10/07/2013 03:12 pm ET Updated Jan 23, 2014

What's Love Got to Do With It?

I believe that the majority of the young women that we come in contact with are there against their will or were at one point. Maybe after months or years of being raped and beaten into submission they have come to believe that their exploiters love them. They begin to believe that he is all they have; the only person who truly cares about them. Otherwise, why wouldn't someone have come looking for them? After all, I too wondered why my mother hadn't been looking for me. I wondered why my face was not plastered all over billboards and milk cartons for all to see. Was it because she didn't care that I was missing? Did she even know that I was missing? Or was it because she was unable to navigate the politics required to make that happen? For me, my heart said it was because I wasn't loved and was no longer worth the effort.

Put yourself in her shoes for just a moment. She has been raised by a single mother who has always struggled to make ends meet and therefore is rarely home to monitor the comings and goings of her daughter. She has the freedom to be out all hours of the night in any part of the town she chooses. Then one day she meets a man. He is probably good looking, well dressed, and incredibly attentive. He begins to describe a life that she has always longed for. He describes a life of fast money and the promise of love. After all, love is something that we all want. Matter of fact, it is a basic need. So she buys into the dream. She leaves town with this man and they travel across the country to a place where no one would ever recognize her and surely no one would come looking for her. Why then wouldn't she believe that he is all that she has? She begins to believe that he is the only means to her survival. The bond begins to form and is not easily broken.

I cherish the nights that Love Never Fails has street outreach. I get the opportunity to speak life into these young women. I get the opportunity to make their acquaintance and to inform them that someone in fact does care. I get to let them know that they are not alone as they have been taught to believe. That I too, was once a victim of love lost and began to believe that I was worth nothing more. That it is possible to not only recover from the damage that has been done, not only survive but to thrive. It is possible to be so much more than you could ever imagine for yourself. There is a glorious feeling that washes over me when I see their eyes light up with hope and appreciation. It is what drives me to continue to leave the comforts of my home and my family to journey out into cold, rain and danger. If I can encourage just one, even one, then I have achieved a small victory. And with a lot of faith and a little persistence we can continue to string those "small victories" together until we begin to have a huge impact on the well-being of our young people.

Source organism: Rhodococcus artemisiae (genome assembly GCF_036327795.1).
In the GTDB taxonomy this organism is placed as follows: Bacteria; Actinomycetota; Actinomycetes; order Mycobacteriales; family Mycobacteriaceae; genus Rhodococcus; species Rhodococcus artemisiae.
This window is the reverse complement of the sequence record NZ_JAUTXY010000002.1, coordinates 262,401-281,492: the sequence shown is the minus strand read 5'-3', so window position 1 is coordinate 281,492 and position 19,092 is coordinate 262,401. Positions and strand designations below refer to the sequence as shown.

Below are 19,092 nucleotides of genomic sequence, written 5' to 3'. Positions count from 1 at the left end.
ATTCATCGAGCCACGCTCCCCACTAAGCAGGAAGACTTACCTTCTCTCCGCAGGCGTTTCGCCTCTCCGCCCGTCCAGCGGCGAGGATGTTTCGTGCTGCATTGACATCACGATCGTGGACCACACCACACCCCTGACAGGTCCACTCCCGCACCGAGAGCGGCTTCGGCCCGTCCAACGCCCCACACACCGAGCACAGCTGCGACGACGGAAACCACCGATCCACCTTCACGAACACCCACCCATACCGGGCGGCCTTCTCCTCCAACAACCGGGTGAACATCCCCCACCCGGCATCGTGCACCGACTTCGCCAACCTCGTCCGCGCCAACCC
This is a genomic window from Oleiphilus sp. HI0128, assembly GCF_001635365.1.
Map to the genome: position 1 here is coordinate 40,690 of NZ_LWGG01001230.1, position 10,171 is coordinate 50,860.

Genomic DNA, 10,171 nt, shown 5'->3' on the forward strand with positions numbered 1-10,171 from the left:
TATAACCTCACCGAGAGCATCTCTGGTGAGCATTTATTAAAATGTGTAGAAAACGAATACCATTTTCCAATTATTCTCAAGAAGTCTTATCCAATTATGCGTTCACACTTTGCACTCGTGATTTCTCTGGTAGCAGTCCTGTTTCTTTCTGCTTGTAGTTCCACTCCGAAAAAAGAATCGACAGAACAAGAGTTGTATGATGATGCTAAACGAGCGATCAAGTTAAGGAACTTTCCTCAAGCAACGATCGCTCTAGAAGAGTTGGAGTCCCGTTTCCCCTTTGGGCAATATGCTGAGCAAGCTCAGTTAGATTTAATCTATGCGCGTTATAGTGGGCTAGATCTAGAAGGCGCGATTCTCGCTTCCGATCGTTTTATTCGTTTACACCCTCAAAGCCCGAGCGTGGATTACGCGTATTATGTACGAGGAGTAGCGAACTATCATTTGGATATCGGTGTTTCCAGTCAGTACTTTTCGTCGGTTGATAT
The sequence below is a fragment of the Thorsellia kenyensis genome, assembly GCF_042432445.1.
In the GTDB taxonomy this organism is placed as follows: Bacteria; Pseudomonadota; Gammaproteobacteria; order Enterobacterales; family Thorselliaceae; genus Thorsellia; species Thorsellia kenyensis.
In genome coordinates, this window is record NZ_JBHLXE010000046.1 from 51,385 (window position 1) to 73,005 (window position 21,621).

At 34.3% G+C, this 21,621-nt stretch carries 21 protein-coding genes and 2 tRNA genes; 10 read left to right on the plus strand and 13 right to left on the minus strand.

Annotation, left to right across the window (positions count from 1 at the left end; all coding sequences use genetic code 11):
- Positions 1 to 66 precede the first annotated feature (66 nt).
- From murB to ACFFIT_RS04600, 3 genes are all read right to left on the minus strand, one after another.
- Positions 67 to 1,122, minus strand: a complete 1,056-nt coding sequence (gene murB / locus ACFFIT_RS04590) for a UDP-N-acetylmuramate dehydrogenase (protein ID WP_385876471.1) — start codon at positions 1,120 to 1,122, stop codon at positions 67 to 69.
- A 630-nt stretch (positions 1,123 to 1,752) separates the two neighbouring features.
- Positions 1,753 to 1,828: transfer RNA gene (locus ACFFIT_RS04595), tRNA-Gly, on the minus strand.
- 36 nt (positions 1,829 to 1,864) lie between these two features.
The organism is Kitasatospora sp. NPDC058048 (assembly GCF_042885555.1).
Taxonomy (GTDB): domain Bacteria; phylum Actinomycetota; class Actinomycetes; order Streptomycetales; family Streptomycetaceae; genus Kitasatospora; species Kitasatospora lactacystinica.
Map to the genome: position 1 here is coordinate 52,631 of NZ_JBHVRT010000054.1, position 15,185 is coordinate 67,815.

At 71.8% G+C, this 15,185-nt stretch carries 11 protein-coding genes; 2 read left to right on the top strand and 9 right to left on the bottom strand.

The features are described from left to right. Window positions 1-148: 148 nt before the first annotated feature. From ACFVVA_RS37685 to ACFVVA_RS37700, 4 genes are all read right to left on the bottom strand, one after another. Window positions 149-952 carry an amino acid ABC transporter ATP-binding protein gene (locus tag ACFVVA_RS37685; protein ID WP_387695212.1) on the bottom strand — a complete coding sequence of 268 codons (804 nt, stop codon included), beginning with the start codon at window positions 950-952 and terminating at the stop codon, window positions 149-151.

Of course, we all know that we must also focus on those that have not yet been recruited. That is where our education program, "Love Don't Hurt," comes in. It teaches our middle school children about what abuse looks like and what it looks like for a trafficker to begin to groom an individual. I cannot emphasize enough how important it is for our youth to be educated. If someone had told me early on what it may look like when you are being recruited, I may not have fell victim. And I know for a fact that if someone had approached me late one night while I was out in the freezing cold, waiting to be bought by a purchaser, and offered me a way out, I most definitely would have accepted the help.

It has been said many times lately that our efforts to combat sex trafficking are pointless. That no matter how many times we hit the streets and build relationships with these young women, nothing is going to change. They say that since prostitution is the oldest profession, it will never end. They say there is nothing that we can do about it. I believe that what we are doing can and will make a difference. I was sold at 14 years old but through the work I have done to begin the healing process I am a survivor! I am a conqueror! I am a loving, doting mother of three. I am a strong, independent, intelligent woman with a bright future. Challenge accepted!